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Colts Visit Marion County Juvenile Detention Center 

On Wednesday, the Colts made a visit to the Marion County Juvenile Detention Center, spent time with the kids, and left the employees with a big surprise. 

Juvenile detention cover

The kids at the Marion County Juvenile Detention Center come from all walks of life. There's a story behind each of them – some have similar themes and others are completely different. But all of them have one thing in common.

"It really just boils down to the decisions that they personally make," said Program Director Chanel Parker. "It's the same thing that's going to get them back on the road to success – their own personal decisions."

On Wednesday afternoon, the Colts made a visit to the center to spend time with the kids and share life lessons they learned along the way.


"We're guys that have lived a past and now excelled in our future," said tight end Eric Ebron. "Basically, what we wanted to do was just shed light, be good motivators, be good mentors, and let them know that they do have people in their corner and people that care for them."

"Being from the communities that they're from and being in the situations they've been in, I felt like we had a connection," said defensive end Jabaal Sheard. "A lot of times, kids lose their vision. You see what's in your environment and you can't see anything more. Just talking to them and telling them what made me want more, I felt like that's how we connected and hopefully they took something from it."

But just being there was a statement itself.

"It means they're still human. They're still human. They're still special. They still matter, regardless of their situation," said volunteer chaplain Denell Howard. "We have kids who are here for serious charges and sometimes, that charge and that reality sets in and you have to talk them off the ledge, you have to help them see the light going forward."


The players, cheerleaders, and Colts mascot, Blue, rotated though different activities with the kids – playing basketball, board games, video games, and doing crafts.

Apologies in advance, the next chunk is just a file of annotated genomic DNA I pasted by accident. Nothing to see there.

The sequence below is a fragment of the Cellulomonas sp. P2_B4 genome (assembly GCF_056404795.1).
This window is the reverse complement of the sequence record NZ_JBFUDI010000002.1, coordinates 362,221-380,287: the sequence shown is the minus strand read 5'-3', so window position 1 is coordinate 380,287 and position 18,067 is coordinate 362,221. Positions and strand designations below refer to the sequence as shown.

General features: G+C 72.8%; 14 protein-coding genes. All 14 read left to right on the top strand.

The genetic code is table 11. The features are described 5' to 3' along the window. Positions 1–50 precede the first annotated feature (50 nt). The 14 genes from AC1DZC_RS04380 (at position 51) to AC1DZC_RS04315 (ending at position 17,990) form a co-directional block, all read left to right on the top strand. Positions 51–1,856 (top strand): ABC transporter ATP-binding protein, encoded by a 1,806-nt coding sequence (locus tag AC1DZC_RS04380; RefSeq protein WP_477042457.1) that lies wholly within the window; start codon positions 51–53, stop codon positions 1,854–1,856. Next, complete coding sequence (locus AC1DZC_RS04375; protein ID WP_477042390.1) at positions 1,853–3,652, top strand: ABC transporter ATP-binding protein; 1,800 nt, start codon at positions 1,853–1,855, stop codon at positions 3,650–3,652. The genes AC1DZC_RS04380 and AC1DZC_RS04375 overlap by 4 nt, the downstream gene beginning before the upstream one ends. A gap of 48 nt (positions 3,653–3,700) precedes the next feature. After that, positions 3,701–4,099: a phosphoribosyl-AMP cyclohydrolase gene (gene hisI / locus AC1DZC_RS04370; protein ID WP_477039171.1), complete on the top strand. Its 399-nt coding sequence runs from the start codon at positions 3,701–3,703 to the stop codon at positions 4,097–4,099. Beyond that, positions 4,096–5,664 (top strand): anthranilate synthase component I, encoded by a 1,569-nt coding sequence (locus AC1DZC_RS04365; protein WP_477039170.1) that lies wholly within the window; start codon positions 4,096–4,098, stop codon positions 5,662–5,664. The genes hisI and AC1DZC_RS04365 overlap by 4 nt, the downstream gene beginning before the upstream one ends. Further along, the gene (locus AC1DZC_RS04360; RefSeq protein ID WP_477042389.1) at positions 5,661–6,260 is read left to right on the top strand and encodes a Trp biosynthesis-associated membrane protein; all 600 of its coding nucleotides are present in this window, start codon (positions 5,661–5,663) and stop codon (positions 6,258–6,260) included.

"We had some Indianapolis Colts themed coloring pages, which I thought was awesome because even as an adult, I still love to color," said Colts cheerleader, Lexie. "As we colored, we just sat and chatted with the girls and it was just like hanging out with your girlfriends."

And Blue brought the love, as always.

"For him to come in and make those girls feel special was amazing," said Ambria. "They all ran up and hugged him, they wanted to see him dance. It was awesome to see them in such high spirits and to see them laughing and playing."

"That's one thing that we can't do," Parker said. "We can't go around and hug the kids."

Though there are many days she'd like to. You see, Parker doesn't believe in bad kids – only bad decisions.

"I'm just looking at them as another kid that I'm trying to help," she said.

No matter how long it takes, she never gives up. After they're released, a number of the kids will end up back in the detention center. And while some may see that as a failure, Parker sees it as an opportunity.

"Because they're still in the land of the living and it's a chance to get it right again," she said. "There are a lot of kids that aren't able to walk back in the door and try it again."

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When they wrapped up their visit, the Colts gathered in the gym with Parker and her staff.

"Thank you guys for having us," said Ebron. "As the Colts organization, we want to leave you guys with this check for $10,000 to say thank you for everything that you do."


To say she was surprised would be an understatement.

"I fell to the floor. I didn't even know what to do. I still can't even believe it," Parker said.

"You could just feel her energy," said Sheard. "I feel like she poured her heart out. She couldn't hold back her tears."

The money came from the players action fund, which gives them discretion over how to use it.

"It's a humbling feeling," Sheard said. "And it shows how much we can continue to help."


This week, they planted a seed.

"That's what everybody does," Parker said, "plant seeds and everybody continues to water them and we just hope something grows."

It takes a village.

It takes teamwork.


And today, Parker has some new players on her team.

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